An engineered hardwood floor will have a factory finish on it, meaning that it does not require additional sanding or finishing after installation. Factory finishes tend to last much longer than those applied by the installer, so while your engineered wood floor may not be able to be refinished 10 times, it also likely won’t require refinishing as many times. In fact, most engineered hardwood floors only require refinishing about twice over their lifetime, and the top veneer is more than substantial enough to withstand this. A factory finish also makes the most sense on any hardwood floor installed in a commercial building where foot traffic tends to be higher.

Flooring Performance

When it comes to performance, any hardwood floor you install in a commercial building is going to have to withstand a lot. Hardwoods in general come in a wide range of different hardnesses, which are rated on what’s known as the Janka scale. The higher the number on the scale, the more durable the floor is and the less likely it will be scratched, dented, or damaged during the normal course of a business day.

In addition to the Janka score, however, you also need to pay attention to the stability of the boards. After all, a hardwood floor is an investment in your property, and not one that you’re likely to want to redo any time soon.

The wood fibers in solid hardwood are all running in the same direction, which means that a solid hardwood plank is more likely to swell, shrink, or warp over time. Depending upon the location of your building, things like changing humidity levels can have a major impact on the state of your floor at any time of year.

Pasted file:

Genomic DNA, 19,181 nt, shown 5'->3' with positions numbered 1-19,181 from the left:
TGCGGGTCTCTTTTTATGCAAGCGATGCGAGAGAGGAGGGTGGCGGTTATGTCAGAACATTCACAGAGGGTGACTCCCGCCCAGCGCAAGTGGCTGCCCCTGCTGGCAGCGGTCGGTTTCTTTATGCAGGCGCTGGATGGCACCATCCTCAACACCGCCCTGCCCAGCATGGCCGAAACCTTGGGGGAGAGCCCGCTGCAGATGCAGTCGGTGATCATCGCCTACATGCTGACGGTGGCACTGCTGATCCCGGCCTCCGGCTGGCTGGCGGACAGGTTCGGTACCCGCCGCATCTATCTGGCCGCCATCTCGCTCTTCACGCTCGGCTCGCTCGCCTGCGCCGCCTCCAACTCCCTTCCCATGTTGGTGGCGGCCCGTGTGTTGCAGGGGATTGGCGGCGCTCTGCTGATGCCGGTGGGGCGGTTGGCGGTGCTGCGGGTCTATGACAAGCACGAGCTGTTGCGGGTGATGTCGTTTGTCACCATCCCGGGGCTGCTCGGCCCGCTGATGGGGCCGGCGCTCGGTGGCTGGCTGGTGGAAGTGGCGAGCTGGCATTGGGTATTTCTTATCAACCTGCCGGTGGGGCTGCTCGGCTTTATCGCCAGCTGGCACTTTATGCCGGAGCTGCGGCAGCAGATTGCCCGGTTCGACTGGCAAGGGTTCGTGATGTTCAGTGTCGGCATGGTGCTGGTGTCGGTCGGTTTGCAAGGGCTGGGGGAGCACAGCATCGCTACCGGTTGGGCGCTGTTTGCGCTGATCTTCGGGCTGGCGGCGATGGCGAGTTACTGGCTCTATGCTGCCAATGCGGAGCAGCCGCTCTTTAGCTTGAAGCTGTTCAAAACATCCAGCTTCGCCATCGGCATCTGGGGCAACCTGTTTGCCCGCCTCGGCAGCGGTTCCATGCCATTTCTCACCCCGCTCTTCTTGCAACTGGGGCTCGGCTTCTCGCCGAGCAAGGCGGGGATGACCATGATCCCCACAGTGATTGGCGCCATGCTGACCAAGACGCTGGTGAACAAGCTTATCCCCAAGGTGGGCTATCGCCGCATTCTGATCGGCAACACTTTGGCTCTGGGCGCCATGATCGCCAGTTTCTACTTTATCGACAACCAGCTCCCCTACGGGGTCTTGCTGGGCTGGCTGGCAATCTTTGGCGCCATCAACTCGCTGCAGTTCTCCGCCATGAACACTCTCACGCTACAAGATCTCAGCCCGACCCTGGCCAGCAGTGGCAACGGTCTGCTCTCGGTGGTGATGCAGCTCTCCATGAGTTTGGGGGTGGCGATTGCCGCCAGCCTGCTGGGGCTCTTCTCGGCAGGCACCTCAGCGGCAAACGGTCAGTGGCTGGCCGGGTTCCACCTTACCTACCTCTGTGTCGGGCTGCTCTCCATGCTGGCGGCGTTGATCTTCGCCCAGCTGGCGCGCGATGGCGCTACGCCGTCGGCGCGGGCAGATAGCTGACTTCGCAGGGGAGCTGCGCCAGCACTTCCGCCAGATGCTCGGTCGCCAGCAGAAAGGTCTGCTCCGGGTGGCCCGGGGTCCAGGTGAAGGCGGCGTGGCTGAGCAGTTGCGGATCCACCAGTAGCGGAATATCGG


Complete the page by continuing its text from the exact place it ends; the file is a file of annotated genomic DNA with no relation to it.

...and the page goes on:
Engineered wood planks, with their plywood core, are less likely to swell or warp, and are much less susceptible to moisture levels in the air. They can withstand commercial level foot traffic, and will last for years regardless of location or humidity. Engineered hardwood can even be installed right over concrete in the right conditions, so it’s possible even to convert old factory floors to gleaming new hardwood with beautiful results.


Solid wood floors can only be installed one way – through nailing or stapling the floor down to the substrate below. A few types of solid wood floor can be installed using adhesive, but because most adhesives contain a high-moisture content, this isn’t always recommended due to the possibility of the wood swelling. Therefore, you need to have a solid, stable substrate for the hardwood to adhere to, which may mean additional work prior to installation.

Engineered hardwood floors can be installed just like solid wood floors, or they can be floated to encapsulate an existing floor. This is ideal for covering things like concrete or old asbestos flooring that can’t be disturbed but must be covered for safety. This makes conversions of old buildings easier, as well as the total installation of the new floor faster than with solid hardwood flooring.

Flooring Costs

Stocksy Txp618C1A4Djma000 Medium 636477 2 E1505820745461

A lot of the costs associated with hardwood flooring come both from the installation and the finishing of the wood. Solid hardwood flooring may cost less in some cases, but will cost more to install because it must be sanded and finished, driving up the final cost.

Engineered hardwoods of more common woods such as oak and maple typically cost less than solid planks of the same wood, giving you a more durable, longer lasting finish for less.

Make the Right Choice

Hardwood flooring gives any building a beautiful, timeless appearance. Make sure that you choose a hardwood product that will last as long as your business does with the style and charm you’ve come to expect from hardwood. Consider engineered hardwood flooring for your home to get the best of both worlds.